The role of Neurofinance in helping people make better financial decisions


I recently attended a Neurofinance course at the University of Liverpool, delivered by Vasilis Kallinterakis (an excellent lecturer) and am fascinated with the work in the area of Nerurofinance.

Currency has changed extensively through the decades, from the exchange of goods and services to cattle, seashells, coins, notes and now digital currency; and digital currency is not yet fully integrated for all to benefit.

We live in a society where we need money to get by – buy food, pay for heating and water, travel to work and much more. We need money to cover our basic needs. Therefore, all individuals must be equipped with the skills and resources required to enable them to pay for goods and services.

Financial education is a new area of focus that is set on upskilling people to make well informed financial decisions. Financial education refers to the skills and knowledge that allows individuals to make smarter money decisions. Topics include basic budgeting, understanding debt and credit, using electronic banking services and so on.

Encouragingly, personal finance education was introduced as a non-statutory element of the National Curriculum education framework in 2000. Unfortunately, there are major inconsistencies across schools, allowing students to leave formal education with potentially inadequate education (1).

Financial Capability

A lot of research and effort is being channelled into delivering the best financial education, but not enough effort into identifying the best approach to improving financial capability holistically.

Financial capability is the combination of attitude, knowledge, skills, and self-efficacy needed to make and exercise money management decisions that best fit the circumstances of one’s life, within an enabling environment that includes, but is not limited to, access to appropriate financial services (2)

An individual’s ability to make well informed financial decisions relies on more than simply being financially educated. People need to be equipped with the skills, belief, and confidence to utilise this new information and a supportive environment to act upon it.

Financial capability is measured over three main areas. The first is financial education, the second considers the level of access to financial products and services, and the third focuses on having the right attitude to be able to make the right financial decisions.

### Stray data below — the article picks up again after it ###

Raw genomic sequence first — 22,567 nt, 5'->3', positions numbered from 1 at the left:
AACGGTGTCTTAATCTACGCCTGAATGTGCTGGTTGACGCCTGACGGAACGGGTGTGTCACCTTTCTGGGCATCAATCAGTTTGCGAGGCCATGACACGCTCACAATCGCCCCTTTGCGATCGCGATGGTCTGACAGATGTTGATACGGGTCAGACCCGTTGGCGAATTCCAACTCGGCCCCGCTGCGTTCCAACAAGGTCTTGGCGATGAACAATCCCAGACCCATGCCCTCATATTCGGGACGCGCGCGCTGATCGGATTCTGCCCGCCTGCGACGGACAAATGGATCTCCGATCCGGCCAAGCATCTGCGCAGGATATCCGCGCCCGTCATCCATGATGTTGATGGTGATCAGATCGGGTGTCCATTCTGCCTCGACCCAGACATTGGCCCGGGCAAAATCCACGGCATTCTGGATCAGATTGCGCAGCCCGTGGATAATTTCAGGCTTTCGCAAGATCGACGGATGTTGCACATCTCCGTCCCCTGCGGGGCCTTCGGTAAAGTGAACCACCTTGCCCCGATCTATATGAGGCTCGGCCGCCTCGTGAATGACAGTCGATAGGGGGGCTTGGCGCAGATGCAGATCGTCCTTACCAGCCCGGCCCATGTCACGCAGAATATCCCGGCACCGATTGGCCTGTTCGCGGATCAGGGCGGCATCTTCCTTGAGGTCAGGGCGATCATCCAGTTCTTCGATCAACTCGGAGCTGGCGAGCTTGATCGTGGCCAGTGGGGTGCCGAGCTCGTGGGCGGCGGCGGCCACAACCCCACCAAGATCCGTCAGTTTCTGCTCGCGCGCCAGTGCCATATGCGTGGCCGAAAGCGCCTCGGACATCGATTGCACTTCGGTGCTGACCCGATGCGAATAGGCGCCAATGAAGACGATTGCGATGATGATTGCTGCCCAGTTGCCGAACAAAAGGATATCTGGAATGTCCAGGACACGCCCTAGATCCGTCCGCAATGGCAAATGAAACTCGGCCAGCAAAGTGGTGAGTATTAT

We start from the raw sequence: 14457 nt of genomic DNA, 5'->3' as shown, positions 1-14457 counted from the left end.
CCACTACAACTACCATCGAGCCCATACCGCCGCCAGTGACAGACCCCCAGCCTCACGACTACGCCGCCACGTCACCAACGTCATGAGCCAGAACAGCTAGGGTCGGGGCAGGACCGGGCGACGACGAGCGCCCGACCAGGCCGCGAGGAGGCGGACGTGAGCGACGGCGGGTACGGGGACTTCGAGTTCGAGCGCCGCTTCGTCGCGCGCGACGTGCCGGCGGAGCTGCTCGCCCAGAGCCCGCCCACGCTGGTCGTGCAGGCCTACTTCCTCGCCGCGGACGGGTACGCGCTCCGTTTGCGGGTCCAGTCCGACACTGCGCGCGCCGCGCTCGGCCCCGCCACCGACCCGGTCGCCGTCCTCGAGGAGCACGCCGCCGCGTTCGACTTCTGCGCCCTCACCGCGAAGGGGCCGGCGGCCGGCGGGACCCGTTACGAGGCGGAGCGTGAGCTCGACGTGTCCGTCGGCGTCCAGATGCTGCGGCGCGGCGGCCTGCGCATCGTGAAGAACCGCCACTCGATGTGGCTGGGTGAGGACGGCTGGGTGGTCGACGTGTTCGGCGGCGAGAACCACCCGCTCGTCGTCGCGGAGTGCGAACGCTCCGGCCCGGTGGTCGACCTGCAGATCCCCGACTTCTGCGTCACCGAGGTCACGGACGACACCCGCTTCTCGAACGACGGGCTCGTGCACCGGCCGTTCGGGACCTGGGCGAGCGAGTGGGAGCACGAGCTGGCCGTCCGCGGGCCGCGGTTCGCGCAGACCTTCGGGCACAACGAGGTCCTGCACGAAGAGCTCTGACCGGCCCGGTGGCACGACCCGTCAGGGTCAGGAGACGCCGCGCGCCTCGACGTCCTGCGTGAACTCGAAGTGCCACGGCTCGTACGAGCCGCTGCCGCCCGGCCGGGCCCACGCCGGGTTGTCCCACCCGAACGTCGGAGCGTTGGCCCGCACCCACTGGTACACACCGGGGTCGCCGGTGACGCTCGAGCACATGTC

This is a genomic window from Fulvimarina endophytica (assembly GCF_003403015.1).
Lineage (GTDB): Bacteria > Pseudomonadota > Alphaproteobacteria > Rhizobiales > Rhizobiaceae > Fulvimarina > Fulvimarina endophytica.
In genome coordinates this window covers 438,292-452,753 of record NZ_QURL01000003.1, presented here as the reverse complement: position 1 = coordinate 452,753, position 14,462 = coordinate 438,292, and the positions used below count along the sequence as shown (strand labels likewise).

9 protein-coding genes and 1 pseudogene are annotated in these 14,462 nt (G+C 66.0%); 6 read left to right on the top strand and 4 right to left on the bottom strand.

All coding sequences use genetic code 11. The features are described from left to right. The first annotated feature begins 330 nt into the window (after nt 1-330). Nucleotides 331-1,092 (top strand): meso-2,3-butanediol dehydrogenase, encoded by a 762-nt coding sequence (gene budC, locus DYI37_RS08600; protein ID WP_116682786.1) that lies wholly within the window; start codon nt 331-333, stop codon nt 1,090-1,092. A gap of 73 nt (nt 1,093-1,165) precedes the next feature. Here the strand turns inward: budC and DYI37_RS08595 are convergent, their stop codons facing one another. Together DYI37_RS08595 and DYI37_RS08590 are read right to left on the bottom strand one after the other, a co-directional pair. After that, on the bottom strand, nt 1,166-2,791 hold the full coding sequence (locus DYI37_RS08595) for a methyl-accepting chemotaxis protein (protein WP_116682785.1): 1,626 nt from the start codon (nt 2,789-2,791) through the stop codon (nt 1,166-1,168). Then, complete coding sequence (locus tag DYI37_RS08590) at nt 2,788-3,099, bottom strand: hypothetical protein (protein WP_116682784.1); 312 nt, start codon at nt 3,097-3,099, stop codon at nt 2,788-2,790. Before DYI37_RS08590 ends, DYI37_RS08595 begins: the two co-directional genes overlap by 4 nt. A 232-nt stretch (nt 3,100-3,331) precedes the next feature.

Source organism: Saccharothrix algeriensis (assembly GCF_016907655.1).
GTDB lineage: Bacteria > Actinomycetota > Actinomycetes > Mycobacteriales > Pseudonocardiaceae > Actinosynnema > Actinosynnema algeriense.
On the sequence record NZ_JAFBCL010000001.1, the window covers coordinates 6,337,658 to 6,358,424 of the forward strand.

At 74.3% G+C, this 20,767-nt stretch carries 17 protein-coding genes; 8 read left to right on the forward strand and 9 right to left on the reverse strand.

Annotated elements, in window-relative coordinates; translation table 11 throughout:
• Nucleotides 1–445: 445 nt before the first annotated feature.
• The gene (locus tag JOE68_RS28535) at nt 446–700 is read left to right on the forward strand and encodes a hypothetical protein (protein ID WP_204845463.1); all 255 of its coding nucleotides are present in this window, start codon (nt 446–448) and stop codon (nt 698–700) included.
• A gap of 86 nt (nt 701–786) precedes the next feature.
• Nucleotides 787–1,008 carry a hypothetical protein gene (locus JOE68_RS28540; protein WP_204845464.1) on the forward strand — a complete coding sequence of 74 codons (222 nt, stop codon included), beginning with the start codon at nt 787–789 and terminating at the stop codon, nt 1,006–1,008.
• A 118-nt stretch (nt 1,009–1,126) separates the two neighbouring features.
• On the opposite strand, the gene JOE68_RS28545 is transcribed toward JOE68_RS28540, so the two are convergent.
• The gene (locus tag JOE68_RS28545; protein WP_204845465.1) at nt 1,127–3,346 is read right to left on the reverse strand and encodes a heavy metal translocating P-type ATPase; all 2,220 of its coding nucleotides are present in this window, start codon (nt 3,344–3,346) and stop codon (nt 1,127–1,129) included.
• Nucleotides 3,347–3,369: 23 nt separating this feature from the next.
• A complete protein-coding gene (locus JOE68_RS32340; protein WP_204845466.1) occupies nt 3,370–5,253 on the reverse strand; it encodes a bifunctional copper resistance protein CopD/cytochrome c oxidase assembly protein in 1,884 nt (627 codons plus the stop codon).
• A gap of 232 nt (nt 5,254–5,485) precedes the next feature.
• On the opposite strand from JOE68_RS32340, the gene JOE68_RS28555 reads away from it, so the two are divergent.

The second area, financial accessibility, centres on the need of an enabling environment, this is an environment that allows people to act on their desire to do so. Many issues around the world cause barriers to accessing financial products and services. Many people are unbanked, excluded, live within communities with cultural barriers stopping women seeking financial independence, or systemic barriers that keep groups of people struggling to access credit – such that being educated on financial best practices, is not enough to change their trajectory.

The third area focuses on an individual’s attitude towards money. An individual’s attitude plays a significant part in the money decisions they make. People are uniquely shaped by a range of biases and heuristics, which is a result of generational, systemic, societal, and psychological factors. Our brains hold a complicated web of emotions, thoughts and beliefs about life and money – these directly impact the day to day decisions we make and sit within our subconscious.

An introduction to Neurofinance

Neurofinance is a young discipline that studies the brain processes associated with financial related behaviour. Neurofinanace develops on the findings of behavioural finance which focused on the psychological tendencies that influence our behaviour, by observing biological and neural influences. It combines insights from psychology and neuroscience with theories of finance, using experiments and studies about how we evaluate financial decisions. It investigates how financial decisions are influenced by emotions, psychological biases, stress, and individual differences

Neurofinance confirms scientifically that a large portion of our financial decisions are made with our automatic mind (below our consciousness). This means that we are making financial decisions with our subconscious emotions. Every aspect of the decision-making process is influenced by the feelings of the decision-maker (Lucey and Dowling, 2005).

I truly see Neurofinance as an important area of study as it is providing a direct link and supporting the notion that the improvement of financial capability should include positive behaviour changing efforts, including systems that target the mind, thoughts processes, and habits.

Financial capability is about behaviour change; a growing body of industry research reveals an important gap between knowing and doing. We need to make the use of formal financial products and services beneficial for the user, which means identifying their needs and wants, providing solutions that fit their lives, and utilising behaviourally-informed practices to target subconscious bad money habits.